In a shift supported and welcomed in Washington, Latin America has been moving to the right in the last year or so. Three of South America’s largest economies—Brazil, Argentina, and Peru—now have right-wing presidents with close ties to Washington and its foreign policy. The standard “Washington Consensus” narrative, while ignoring any US role in the region, sees the left governments that were elected in South America over the past couple decades as having ridden a commodities boom to populist victories, with handouts to the poor and unsustainable spending. When that boom collapsed, the story goes, so did the finances of left governments and therefore their political fortunes.
But this is a highly exaggerated and self-serving narrative. Ecuador is a good example of how a left government achieved success over the past decade through positive and creative changes in economic policy, as well as financial, institutional, and regulatory reform.
The details are also worth looking at because Ecuador’s experience shows that much of the rhetoric about how “globalization” restricts the choices of governments to those that please international investors is also exaggerated. It turns out that even a relatively small, middle-income developing country can adopt workable alternative policy options—if people can elect a government that is independent and responsible enough to use them.
The results for the decade of left government in Ecuador (2007-16) include a 38 percent reduction in poverty and a 47 percent reduction in extreme poverty. Social spending as a percentage of GDP doubled, including large increases in spending on education and healthcare. Educational enrollment increased sharply for ages 17 and under, and spending on higher education as a percent of GDP became the highest in Latin America. Average annual growth of income per capita was much higher than in the prior 26 years (1.5 versus 0.6 percent), and inequality was considerably reduced.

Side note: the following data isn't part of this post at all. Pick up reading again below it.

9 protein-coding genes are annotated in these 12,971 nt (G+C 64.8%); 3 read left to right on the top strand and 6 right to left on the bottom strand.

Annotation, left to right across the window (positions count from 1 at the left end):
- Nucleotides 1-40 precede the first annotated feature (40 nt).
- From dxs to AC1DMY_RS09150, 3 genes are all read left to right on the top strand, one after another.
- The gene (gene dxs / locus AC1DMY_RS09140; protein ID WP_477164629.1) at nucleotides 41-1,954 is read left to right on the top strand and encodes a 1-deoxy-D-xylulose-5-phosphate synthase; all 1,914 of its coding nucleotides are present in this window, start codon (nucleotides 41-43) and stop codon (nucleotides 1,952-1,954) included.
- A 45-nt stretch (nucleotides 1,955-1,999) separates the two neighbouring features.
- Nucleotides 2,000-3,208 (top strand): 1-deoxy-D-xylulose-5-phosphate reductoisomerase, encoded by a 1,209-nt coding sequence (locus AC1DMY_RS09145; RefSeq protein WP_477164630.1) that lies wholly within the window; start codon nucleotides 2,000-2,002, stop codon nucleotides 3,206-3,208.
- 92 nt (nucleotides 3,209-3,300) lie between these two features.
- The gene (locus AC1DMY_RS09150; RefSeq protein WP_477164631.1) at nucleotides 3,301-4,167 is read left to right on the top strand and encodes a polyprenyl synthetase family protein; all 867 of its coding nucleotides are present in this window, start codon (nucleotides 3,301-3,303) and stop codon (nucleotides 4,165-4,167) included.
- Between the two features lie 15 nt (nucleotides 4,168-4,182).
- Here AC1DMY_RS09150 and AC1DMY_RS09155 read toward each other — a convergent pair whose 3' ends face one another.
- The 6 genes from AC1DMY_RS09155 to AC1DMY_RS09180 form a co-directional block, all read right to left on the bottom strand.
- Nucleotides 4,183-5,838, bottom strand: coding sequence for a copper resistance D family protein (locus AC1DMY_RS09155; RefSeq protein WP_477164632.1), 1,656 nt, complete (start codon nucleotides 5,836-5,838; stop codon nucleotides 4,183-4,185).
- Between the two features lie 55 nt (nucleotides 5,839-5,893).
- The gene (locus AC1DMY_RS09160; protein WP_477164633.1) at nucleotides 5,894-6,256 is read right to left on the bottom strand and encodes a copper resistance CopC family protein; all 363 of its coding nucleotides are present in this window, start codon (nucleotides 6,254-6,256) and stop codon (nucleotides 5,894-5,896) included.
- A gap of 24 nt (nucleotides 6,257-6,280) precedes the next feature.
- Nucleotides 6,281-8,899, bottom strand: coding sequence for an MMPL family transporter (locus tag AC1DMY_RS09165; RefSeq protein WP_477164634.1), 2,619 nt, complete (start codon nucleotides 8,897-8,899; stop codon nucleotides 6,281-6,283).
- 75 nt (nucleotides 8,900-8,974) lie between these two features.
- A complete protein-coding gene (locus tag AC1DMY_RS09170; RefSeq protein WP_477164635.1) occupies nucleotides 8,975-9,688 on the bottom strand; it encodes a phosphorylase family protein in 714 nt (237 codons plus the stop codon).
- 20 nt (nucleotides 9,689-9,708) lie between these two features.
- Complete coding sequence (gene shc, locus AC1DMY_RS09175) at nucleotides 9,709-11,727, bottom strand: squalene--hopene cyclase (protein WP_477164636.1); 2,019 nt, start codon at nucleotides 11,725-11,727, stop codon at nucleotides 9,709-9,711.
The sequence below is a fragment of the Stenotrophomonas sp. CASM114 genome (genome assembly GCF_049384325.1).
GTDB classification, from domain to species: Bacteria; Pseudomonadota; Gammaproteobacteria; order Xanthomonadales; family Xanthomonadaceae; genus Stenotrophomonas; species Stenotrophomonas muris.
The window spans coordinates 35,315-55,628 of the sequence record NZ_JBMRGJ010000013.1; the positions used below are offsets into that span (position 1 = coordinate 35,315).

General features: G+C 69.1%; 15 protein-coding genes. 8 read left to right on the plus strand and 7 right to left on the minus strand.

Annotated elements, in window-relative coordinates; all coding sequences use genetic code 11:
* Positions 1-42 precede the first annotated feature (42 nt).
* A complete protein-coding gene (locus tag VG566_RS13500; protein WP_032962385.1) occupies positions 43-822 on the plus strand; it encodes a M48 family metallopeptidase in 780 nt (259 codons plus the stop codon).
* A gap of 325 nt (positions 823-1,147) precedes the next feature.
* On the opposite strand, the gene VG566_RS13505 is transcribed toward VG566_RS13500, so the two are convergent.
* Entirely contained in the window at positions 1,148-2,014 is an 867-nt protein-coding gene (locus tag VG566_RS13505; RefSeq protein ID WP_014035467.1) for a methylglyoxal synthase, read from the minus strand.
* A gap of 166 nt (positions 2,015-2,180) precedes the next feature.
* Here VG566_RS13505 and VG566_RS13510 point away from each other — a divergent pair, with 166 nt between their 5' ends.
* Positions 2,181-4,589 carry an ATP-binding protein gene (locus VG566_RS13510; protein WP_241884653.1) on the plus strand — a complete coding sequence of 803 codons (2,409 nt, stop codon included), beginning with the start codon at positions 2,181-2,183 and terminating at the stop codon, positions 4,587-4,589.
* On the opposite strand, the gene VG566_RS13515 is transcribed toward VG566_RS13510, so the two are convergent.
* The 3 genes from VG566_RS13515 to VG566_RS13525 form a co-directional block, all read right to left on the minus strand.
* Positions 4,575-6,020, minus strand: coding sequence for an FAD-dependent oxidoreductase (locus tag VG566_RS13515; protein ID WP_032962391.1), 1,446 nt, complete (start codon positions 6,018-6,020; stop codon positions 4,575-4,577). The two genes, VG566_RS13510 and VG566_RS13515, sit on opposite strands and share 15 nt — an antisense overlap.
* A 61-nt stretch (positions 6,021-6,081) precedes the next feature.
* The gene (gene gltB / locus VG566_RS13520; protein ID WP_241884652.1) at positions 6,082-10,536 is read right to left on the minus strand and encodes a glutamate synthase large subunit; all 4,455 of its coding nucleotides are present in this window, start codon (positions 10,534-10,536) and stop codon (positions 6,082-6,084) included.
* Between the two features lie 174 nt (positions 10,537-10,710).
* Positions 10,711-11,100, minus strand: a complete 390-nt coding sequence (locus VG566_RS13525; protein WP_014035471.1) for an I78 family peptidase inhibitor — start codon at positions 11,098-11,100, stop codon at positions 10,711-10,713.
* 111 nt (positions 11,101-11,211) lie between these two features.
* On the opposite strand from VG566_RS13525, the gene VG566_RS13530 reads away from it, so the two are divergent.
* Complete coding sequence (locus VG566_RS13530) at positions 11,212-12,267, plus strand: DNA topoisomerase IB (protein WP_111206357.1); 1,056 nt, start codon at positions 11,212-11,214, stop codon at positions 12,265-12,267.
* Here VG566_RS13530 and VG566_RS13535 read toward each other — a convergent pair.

Public investment as a percent of GDP more than doubled, and the results were widely appreciated in new roads, hospitals, schools, and access to electricity.
Rafael Correa was elected president of Ecuador in 2006 and took office in January of 2007. A former economy minister who was trained in the United States, he set out to fix some of the structural and institutional problems that had kept Ecuador from advancing. Policy was handicapped by the fact that Ecuador had adopted the US dollar as its currency in 2000. This meant that the government couldn’t influence its exchange rate and was limited in how much it could use monetary policy. And it reduced the Central Bank’s ability to act as a lender of last resort to the banking system.
This meant that the government had to be more efficient and creative, and exert more control over the financial system. In 2008, a new constitution was approved in a referendum, and the central bank—which was previously “independent” and mandated to focus on low inflation—was now made part of the government’s economic team. This was very important in coordinating economic policy. The conventional wisdom among most economists—and a pillar of neoliberalism—is that central banks should be independent of elected officials. In practice, this usually means that they are unaccountable to the public, but not so independent of powerful financial interests.